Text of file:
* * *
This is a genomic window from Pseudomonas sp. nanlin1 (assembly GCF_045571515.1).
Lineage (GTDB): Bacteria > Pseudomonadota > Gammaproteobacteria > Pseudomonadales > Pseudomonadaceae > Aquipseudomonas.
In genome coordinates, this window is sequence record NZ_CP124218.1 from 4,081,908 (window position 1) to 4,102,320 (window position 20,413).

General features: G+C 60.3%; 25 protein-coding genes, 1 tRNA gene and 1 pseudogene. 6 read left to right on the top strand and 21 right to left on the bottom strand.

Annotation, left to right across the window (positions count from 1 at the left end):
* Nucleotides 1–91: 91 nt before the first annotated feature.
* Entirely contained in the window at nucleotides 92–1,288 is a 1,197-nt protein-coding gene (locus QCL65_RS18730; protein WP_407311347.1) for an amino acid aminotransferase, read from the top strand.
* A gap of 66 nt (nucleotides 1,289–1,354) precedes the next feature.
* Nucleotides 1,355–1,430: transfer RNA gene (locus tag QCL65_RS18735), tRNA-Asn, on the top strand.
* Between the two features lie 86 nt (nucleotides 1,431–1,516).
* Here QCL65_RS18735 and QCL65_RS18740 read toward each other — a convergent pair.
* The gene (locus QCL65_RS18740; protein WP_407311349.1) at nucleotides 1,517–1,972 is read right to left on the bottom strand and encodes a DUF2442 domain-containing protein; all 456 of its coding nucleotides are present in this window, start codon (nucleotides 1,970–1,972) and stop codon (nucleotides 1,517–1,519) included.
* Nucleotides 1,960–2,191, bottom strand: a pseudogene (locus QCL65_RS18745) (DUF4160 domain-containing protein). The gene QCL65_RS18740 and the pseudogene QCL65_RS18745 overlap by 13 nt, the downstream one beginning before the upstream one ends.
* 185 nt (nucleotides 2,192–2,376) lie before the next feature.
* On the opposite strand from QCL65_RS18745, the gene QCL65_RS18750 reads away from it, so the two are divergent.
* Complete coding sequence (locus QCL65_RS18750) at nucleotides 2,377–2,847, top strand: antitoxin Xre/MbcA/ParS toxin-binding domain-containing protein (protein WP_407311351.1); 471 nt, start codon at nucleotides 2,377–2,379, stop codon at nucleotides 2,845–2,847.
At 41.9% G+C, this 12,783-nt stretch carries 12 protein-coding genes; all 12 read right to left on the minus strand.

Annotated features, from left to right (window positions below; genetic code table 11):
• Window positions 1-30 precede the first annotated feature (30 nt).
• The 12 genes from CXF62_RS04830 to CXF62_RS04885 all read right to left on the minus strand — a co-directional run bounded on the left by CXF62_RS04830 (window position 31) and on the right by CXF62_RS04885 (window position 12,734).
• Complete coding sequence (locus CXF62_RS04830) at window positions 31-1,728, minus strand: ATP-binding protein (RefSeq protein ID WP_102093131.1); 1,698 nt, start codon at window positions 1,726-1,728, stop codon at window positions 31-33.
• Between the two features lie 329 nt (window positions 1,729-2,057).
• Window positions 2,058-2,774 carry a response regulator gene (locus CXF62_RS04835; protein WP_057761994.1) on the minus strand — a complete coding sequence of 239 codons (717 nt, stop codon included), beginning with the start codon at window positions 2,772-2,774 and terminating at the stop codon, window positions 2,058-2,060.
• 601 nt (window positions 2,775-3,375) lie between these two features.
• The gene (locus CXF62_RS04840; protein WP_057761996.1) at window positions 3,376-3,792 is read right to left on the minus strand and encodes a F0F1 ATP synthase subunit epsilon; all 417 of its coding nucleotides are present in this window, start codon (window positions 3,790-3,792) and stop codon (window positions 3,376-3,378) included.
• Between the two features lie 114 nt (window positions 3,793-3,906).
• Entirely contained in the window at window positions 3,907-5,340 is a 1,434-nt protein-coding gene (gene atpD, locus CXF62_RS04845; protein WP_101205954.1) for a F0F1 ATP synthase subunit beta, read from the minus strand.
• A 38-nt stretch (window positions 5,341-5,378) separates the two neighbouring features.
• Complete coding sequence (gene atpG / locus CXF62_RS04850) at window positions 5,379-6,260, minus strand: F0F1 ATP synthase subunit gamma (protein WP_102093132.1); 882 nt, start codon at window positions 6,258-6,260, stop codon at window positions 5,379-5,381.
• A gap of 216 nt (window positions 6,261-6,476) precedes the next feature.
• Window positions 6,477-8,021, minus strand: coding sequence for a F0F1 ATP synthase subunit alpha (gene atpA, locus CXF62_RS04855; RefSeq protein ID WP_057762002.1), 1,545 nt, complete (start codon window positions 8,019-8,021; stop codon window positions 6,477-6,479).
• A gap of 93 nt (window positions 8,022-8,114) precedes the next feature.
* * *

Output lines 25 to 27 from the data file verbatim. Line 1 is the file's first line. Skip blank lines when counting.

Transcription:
• The gene (locus CXF62_RS04840; protein WP_057761996.1) at window positions 3,376-3,792 is read right to left on the minus strand and encodes a F0F1 ATP synthase subunit epsilon; all 417 of its coding nucleotides are present in this window, start codon (window positions 3,790-3,792) and stop codon (window positions 3,376-3,378) included.
• Between the two features lie 114 nt (window positions 3,793-3,906).
• Entirely contained in the window at window positions 3,907-5,340 is a 1,434-nt protein-coding gene (gene atpD, locus CXF62_RS04845; protein WP_101205954.1) for a F0F1 ATP synthase subunit beta, read from the minus strand.